Nothing Gold Can Stay. Collection – New Hampshire. 1923

Nature’s first green is gold,
Her hardest hue to hold.
Her early leaf’s a flower;
But only so an hour.
Then leaf subsides to leaf.
So Eden sank to grief,
So dawn goes down to day.
Nothing gold can stay.

In Frost’s own words: ‘I am not a Nature poet.’ Most of his poems begin with an observation of Nature. He uses Nature as a metaphor to write about human concerns, thoughts and feelings.

In Nothing Gold Can Stay, he talks of the ephemeral nature of things that makes them precious. The desire of human beings to hold on to things that are momentary or short lived – a vibrant rainbow, a pink sunset, or the pale green (almost yellow) of the fresh leaves – is central to the understanding of this poem.


The very first leaves in Spring are almost gold in color – but do not stay that way for long. Then the leaf turns into a flower that too does not last. The plant perishes. The joys of Eden did not last for the dwellers. Every new day comes to a close. Only change and end is inevitable.

This is also a symbol for life. ‘Nature’s first green’ or gold (the purest) is symbolic of childhood which we cannot hold on to and it quickly vanishes. ‘Early leaf’s flower’ tells us that soon childhood flowers into youth. But youth too does not last. Eden, symbolic of adulthood, leads to old age and the sunset stands for death.


Precious things and precious moments are short-lived. They are precious because they are short lived. Nothing that is precious can stay on forever. So while we must appreciate things and times while they last and we must also understand that they must end. We must learn to let go. Elsewhere, in Reluctance, he has depicted this struggle of man:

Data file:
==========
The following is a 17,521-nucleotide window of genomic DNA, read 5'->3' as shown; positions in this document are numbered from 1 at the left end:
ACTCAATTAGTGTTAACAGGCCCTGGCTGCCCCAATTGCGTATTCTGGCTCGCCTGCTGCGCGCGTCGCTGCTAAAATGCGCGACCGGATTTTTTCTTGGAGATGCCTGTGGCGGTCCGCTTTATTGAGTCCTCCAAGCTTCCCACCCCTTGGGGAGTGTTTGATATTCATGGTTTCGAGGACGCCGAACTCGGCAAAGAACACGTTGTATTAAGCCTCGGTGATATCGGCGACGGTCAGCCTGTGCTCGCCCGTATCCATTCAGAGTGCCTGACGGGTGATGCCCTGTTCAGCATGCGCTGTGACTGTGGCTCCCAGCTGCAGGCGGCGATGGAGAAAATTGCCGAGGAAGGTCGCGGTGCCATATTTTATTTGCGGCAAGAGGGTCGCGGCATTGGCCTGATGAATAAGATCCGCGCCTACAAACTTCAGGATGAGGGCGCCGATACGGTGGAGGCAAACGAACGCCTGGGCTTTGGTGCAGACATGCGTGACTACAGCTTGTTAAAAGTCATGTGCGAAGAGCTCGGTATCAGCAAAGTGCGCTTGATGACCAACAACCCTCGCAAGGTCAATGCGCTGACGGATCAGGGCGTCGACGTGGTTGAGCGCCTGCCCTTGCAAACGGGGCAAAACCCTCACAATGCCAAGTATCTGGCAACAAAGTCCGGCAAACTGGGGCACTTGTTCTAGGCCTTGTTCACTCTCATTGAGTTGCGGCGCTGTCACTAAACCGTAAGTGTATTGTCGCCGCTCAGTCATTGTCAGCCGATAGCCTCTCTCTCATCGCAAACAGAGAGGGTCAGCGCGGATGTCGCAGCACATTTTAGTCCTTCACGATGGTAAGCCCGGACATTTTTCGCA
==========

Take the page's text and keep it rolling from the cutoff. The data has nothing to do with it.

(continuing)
Ah, when to the heart of man
Was it ever less than a treason
To go with the drift of things,
To yield with a grace to reason,
And bow and accept the end
Of a love or a season?

To me, this also has an association with Maya in Hinduism. Maya means illusion – something that cannot be possessed, the Hindu term for this material world. Maya represents the human dilemma of being caught up in the illusion of the material world, and failing to recognize the actual unity of atman (the individual) with Brahman (the universal ‘All’).  Maya is the illusion in which our everyday consciousness becomes entangled and we must be seen through it in order to achieve moksha (liberation of the soul from the cycle of death and rebirth).

Color connotation

Gold across cultures is a symbol of purity (hence the saying – ‘heart of gold’). So the association with ‘first green’, ‘early leaf’, ‘Eden’ and ‘dawn’.

Came across this joke on the web.

A rich man was near death, and became very upset because he had worked so hard for his money and he wanted to take it with him to heaven. So he began to pray that he might be able to take some of his wealth along. An angel heard his plea and appeared to him.

“Sorry,” the angel said, “but you can’t take your wealth with you.” The man implored the angel to speak to God to see if He might bend the rules. The man continued to pray that his wealth could follow him.

The angel reappeared and informed the man that God had decided to allow him to take one suitcase with him. Overjoyed, the man got his largest suitcase, filled it with pure gold bars and placed it beside his bed. Soon afterward the man died and showed up at the gates of heaven to greet St. Peter.

St. Peter, seeing the suitcase, said, “Hold on, you can’t bring that in here!” The man explained to St. Peter that he had permission and told him to verify his story with God.

St. Peter checked and came back saying, “You’re right. You are allowed one carry-on bag, but I’m supposed to check its contents before letting it through.” He opened the suitcase to inspect the worldly items that the man found too precious to leave behind and exclaimed, “You brought pavement?”

What's New

What inspired
The Road Not Taken
Read here.

The Poet Farmer
An Essay

Read what people are discussing.

People share their
Road Not Taken Stories